How did you come to write your first novel and get it published?
I had the idea for Come Back to Me while I was on holiday in Perth back in 2003. I saw a very small article in the West Australian, and it grabbed my attention because there was so little space devoted to what was, for the people involved, a catastrophic event. So I began to develop that, and also combined it with another aim, which was to tell the story of a genuine love triangle without any bad guys. I worked on it for four years, took a couple of months’ break from editing to get it finished in 2007, then was thrilled when Tara Wynne at Curtis Brown agreed to become my agent. Together we did a rigorous edit on the book before we even approached publishers, and then we sent it out under a pseudonym, so that people who knew my name as a book editor would have a better chance of reading it ‘fresh’. I was over the moon when various publishers took an interest, and we finally signed the deal with Random House at the end of 2008.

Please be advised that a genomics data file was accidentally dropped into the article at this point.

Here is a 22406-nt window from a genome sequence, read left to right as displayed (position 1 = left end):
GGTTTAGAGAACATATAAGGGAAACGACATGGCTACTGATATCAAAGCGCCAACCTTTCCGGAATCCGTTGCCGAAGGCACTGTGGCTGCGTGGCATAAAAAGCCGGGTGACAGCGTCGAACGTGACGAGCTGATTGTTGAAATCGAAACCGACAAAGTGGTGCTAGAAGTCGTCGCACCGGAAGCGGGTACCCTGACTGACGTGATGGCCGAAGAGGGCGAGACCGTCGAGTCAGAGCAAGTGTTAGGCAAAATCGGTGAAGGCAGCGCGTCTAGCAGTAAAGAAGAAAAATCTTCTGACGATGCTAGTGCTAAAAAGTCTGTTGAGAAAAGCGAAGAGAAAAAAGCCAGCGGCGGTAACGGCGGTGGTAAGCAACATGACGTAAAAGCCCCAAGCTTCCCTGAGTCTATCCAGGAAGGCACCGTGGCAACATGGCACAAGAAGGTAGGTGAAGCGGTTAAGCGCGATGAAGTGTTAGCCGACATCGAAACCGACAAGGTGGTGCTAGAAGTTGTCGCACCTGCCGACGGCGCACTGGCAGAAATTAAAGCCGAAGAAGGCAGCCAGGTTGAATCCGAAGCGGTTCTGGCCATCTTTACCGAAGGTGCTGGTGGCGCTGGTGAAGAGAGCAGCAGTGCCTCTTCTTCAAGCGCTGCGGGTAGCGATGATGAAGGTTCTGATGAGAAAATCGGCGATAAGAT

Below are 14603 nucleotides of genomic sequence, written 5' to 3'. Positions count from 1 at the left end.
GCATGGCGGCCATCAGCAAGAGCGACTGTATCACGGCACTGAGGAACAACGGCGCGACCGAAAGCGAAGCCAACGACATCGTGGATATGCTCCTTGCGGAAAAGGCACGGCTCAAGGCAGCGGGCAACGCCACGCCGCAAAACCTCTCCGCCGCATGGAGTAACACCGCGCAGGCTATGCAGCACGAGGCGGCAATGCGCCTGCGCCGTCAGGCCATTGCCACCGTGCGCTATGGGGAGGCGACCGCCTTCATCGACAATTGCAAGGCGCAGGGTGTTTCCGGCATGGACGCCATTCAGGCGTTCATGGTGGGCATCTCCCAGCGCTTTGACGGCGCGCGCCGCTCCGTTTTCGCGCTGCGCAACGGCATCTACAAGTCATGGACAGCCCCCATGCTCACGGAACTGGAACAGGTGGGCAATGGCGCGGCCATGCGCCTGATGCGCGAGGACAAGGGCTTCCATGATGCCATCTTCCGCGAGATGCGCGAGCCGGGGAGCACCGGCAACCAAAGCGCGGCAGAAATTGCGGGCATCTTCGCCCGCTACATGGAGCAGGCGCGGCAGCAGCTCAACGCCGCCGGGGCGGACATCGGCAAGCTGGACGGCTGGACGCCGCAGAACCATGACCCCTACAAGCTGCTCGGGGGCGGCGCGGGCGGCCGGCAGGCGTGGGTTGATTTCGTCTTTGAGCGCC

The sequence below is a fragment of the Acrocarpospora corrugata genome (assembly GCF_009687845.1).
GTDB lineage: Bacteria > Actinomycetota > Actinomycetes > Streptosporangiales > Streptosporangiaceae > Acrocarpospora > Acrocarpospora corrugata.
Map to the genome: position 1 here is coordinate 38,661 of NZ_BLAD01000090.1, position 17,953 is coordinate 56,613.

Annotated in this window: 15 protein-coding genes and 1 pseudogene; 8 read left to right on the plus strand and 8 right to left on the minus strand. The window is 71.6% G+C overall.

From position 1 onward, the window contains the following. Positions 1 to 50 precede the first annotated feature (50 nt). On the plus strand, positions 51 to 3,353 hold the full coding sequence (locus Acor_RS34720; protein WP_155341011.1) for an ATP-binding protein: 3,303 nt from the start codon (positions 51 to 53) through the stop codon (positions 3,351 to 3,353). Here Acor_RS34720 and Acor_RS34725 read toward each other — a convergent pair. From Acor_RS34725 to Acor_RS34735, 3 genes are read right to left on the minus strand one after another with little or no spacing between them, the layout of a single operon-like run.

You have written: “There are many things I love about writing: the constant sense of discovery; the never-ending challenge to redefine and improve the crafting of a novel; the chance to study life deeply in order to tell the stories that fire my imagination.” What is the key to studying life deeply for your stories?
That’s a great question! I think I try to take an interest in everything that’s going on around me. I might not be directly absorbed in a certain topic, but I still find it fascinating to discover what other people are passionate about, or frightened by, and I am really interested in the psychology of it all, and just how much there is to learn about the world when you begin to engage with different topics.
You are described on your website as a mystery suspense author, how would you describe your approach to mystery suspense fiction?